We spent an afternoon on the beach to capture all aspects of a beach life on a summers day and stayed until sunset. The beach cleared of people, the tide was out and the sand was covered in wonderful ripples. The light rays appeared behind St Bees head as the sun dipped behind the horizon and the sky filled with a soft orange glow.
I wanted to create a dark but atmospheric sunset, really drawing out the orange from the sky as it reflected in the wet sand, so I didn't want a long exposure that would let too much light in. At 27mm, I used an narrow aperture of f/16 and exposure time of 1/20th of a second, ISO 320, metering for the lightest area of the image.
On this August morning I was leading a photowalk onto Holme Fell. A photowalk day includes a walk of around five miles with many stops to photograph the views around us. I will always try to point out some of the key features and we have plenty of time to take in the scene. Holme Fell a small fell in a stunning location with 360 degrees vistas over to Windermere, to Coniston, down to the Langdales and over to Helvellyn.
On this walk we were treated to some beautiful light and a little drizzle at times which meant we did have rainbows too.
I used a relatively long focal length of 100mm to capture the light on the Langdale Pikes but to also include the light in the quarry in the foreground. Shot at ISO 64, f/14, 1/6 of a second.
After a day shooting in Eskdale we drove over Hardknott and Wrynose to finish our day with a sunset at Blea Tarn. We were there to capture the last of the sun light hitting the Langdale Pikes, being reflected in the perfectly still water. It was stunning.
I shot the image at 50mm to close in on the Pikes, f/14, 2.5 seconds, ISO 64.
I checked the weather forecast the night before and saw that there was a high chance of mist at Buttermere, so that is where I heading on this morning. Misty it was. The mist was quite heavy when I arrived and I spent time at the head of the lake shooting the lone tree as it was isolated in the mist. But as the mist started clearing it swirled around Fleetwith Pike and it started to emerge looking magnificent in the morning light.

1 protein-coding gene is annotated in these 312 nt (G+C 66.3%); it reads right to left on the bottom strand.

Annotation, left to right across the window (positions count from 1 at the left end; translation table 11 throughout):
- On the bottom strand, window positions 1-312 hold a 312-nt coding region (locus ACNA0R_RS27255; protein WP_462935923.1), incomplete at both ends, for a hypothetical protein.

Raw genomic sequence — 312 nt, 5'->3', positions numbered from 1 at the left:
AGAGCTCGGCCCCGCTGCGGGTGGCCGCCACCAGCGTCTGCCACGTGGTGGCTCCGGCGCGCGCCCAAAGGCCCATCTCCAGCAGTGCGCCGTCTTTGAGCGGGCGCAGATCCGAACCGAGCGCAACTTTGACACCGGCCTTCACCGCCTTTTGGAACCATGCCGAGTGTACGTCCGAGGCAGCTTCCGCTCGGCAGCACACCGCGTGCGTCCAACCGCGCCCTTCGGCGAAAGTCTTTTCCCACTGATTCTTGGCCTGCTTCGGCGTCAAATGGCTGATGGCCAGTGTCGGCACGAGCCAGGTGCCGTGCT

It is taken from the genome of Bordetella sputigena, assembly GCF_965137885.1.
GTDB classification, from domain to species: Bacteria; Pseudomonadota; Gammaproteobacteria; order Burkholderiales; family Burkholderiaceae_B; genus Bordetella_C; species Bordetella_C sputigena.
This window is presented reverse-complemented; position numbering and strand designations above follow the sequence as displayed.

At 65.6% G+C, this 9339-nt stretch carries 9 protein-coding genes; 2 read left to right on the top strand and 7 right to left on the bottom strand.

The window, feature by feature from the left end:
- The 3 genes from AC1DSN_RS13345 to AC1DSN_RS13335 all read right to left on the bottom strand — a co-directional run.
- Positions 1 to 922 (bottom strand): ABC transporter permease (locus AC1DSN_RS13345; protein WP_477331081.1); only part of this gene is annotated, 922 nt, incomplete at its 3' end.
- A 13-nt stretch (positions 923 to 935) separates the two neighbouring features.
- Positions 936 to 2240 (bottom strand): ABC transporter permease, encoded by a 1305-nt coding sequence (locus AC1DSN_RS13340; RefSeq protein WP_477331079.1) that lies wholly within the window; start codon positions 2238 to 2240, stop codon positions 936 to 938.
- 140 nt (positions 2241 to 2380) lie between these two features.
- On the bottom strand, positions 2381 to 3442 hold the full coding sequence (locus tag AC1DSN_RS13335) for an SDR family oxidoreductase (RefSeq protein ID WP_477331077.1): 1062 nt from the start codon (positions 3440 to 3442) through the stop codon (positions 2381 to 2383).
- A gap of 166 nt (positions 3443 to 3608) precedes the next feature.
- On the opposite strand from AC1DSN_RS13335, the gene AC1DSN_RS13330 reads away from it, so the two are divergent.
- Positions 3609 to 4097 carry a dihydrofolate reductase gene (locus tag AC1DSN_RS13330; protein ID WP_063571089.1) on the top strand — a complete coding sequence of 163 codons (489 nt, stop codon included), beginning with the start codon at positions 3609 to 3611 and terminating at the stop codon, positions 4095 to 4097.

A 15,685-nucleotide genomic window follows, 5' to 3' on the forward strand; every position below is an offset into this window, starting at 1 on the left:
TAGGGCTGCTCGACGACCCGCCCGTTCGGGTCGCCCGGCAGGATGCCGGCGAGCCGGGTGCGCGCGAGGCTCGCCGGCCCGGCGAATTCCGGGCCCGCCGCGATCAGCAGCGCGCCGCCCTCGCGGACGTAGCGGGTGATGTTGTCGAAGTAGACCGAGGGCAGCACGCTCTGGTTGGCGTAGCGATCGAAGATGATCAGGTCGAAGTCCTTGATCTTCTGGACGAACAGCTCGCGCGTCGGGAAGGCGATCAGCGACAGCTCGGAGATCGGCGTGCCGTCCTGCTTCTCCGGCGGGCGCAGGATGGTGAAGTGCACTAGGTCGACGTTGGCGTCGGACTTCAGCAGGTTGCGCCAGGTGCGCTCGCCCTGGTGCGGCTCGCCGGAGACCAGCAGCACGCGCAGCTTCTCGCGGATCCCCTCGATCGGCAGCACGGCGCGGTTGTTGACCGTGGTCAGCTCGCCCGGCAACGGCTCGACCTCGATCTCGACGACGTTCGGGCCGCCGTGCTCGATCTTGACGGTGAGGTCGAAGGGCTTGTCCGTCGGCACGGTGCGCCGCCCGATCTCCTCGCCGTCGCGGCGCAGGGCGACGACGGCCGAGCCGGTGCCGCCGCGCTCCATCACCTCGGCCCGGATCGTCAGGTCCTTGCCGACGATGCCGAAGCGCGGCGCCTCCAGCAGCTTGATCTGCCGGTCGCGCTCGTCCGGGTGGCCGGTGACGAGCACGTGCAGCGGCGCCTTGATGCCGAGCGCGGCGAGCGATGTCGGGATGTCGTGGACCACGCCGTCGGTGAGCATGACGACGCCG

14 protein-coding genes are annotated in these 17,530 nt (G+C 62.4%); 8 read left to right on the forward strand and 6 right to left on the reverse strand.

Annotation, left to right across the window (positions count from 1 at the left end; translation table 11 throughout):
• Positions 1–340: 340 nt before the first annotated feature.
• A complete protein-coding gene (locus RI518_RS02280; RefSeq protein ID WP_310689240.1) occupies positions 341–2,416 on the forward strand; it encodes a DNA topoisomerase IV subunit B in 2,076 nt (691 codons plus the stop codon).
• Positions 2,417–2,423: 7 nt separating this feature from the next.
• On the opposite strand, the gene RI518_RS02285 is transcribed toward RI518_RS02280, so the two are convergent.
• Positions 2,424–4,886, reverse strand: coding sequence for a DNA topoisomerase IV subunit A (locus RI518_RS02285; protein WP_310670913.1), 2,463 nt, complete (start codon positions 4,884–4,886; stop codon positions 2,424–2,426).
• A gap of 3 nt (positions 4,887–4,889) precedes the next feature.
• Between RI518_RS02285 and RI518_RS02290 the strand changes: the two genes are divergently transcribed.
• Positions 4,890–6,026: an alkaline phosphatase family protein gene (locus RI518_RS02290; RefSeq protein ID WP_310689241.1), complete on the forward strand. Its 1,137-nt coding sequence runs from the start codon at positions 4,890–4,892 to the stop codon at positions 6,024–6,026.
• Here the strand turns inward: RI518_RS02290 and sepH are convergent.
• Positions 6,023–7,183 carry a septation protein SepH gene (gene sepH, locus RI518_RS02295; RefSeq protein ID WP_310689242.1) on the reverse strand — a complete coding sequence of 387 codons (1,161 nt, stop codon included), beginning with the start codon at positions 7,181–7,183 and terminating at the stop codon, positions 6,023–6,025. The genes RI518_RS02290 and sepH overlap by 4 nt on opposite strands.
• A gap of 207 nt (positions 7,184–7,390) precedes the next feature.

I wanted to zoom in to the Pike so I used a focal length of 100mm, with an aperture of f/14, ISO 64 at 1/6 of a second.
In November I took a trip to the Isle of Skye, this is my only image outside of the Lake District. We had a rainy start to the day and couldn't shoot at our first location, but decided to head to the fairy pools where it was more a light drizzle. But as we reached the waterfalls, the drizzle stopped and it left us with a fabulous mist that clung to the mountains behind the waterfall. It was so atmospheric, a magical scene for my first trip to the pool.
I wanted to slow the water enough to capture the movement but I didn't want the exposure too long that you lost the drama and shape in the clouds. I shot this image at 30mm, ISO 64, f/14 for 1 second.
The Lake District had a dusting of snow and I decided to visit Tewet Tarn for dawn. The tarn was frozen solid and was covered in snow it has a stunning panoramic view which includes Skiddaw and Blencathra. As the sun came up, the light was beautiful and I spent some time wondering around the tarn. Just before I left I headed to the small fence that leads into the tarn. In the distance is Lonscale Fell, the summit in clouds but the morning light at its foot with the clouds in the sky golden from the early sun.
This image is shot at 20mm for 1.4 seconds, ISO 64, f/14